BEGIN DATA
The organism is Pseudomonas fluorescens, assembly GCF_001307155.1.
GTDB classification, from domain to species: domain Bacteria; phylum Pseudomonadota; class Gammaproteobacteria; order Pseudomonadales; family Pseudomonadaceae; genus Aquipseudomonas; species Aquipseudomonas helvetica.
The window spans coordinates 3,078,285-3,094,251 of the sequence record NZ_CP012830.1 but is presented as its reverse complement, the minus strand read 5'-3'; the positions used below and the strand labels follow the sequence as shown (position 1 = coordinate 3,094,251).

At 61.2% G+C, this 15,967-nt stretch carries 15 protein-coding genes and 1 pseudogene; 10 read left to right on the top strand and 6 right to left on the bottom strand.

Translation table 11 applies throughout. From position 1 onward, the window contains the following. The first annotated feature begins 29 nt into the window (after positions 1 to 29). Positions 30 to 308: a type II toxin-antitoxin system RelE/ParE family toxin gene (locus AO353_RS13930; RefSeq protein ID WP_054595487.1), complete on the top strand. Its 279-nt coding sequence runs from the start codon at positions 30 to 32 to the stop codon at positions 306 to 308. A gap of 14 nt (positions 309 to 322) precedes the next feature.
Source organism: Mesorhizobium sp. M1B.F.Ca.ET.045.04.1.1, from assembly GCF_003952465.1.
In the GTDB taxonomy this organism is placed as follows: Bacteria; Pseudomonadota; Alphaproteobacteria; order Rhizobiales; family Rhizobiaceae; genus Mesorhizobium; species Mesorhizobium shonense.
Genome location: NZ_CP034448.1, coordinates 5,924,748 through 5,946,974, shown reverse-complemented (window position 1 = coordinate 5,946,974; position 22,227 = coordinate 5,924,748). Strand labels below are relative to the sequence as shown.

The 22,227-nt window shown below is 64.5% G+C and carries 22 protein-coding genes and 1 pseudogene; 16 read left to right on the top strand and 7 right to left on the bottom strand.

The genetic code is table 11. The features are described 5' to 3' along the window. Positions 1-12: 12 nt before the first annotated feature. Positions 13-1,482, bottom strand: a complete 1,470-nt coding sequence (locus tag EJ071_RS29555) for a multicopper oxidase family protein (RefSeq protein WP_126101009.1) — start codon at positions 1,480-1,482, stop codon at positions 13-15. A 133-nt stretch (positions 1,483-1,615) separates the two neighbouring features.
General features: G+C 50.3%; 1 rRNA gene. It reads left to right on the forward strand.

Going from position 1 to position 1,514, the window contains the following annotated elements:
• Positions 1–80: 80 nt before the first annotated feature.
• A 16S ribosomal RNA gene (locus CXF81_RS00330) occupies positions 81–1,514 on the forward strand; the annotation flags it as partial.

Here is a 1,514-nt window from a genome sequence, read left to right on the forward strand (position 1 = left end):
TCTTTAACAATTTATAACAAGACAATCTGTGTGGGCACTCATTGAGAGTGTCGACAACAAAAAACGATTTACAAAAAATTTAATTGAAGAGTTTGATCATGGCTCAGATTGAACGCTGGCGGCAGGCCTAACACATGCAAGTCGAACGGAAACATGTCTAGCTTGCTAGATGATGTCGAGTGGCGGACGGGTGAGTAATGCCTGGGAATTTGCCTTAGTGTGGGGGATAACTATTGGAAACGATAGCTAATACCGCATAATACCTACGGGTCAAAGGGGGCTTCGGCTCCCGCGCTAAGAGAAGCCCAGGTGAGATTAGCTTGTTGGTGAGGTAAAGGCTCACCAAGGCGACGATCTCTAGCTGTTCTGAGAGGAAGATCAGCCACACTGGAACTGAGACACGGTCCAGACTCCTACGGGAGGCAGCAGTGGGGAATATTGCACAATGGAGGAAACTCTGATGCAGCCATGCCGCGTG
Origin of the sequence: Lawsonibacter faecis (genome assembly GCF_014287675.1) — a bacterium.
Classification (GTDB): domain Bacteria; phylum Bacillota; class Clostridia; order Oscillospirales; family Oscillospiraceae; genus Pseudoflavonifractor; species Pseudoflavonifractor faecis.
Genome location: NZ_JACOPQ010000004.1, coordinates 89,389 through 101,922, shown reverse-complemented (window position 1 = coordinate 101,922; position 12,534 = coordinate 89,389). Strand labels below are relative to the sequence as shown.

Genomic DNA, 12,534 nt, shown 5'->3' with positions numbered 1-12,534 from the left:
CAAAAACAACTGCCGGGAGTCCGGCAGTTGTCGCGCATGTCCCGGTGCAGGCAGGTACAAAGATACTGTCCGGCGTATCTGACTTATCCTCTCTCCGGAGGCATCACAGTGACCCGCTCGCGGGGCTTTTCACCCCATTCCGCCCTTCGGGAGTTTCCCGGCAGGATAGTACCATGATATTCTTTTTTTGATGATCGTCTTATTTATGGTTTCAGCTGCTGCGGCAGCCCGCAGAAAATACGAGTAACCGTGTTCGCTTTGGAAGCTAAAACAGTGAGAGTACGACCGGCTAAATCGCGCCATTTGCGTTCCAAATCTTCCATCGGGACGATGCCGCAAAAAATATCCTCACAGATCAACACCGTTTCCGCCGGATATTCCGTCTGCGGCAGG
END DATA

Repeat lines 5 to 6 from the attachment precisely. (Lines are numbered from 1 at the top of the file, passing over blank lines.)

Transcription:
Translation table 11 applies throughout. From position 1 onward, the window contains the following. The first annotated feature begins 29 nt into the window (after positions 1 to 29). Positions 30 to 308: a type II toxin-antitoxin system RelE/ParE family toxin gene (locus AO353_RS13930; RefSeq protein ID WP_054595487.1), complete on the top strand. Its 279-nt coding sequence runs from the start codon at positions 30 to 32 to the stop codon at positions 306 to 308. A gap of 14 nt (positions 309 to 322) precedes the next feature.
Source organism: Mesorhizobium sp. M1B.F.Ca.ET.045.04.1.1, from assembly GCF_003952465.1.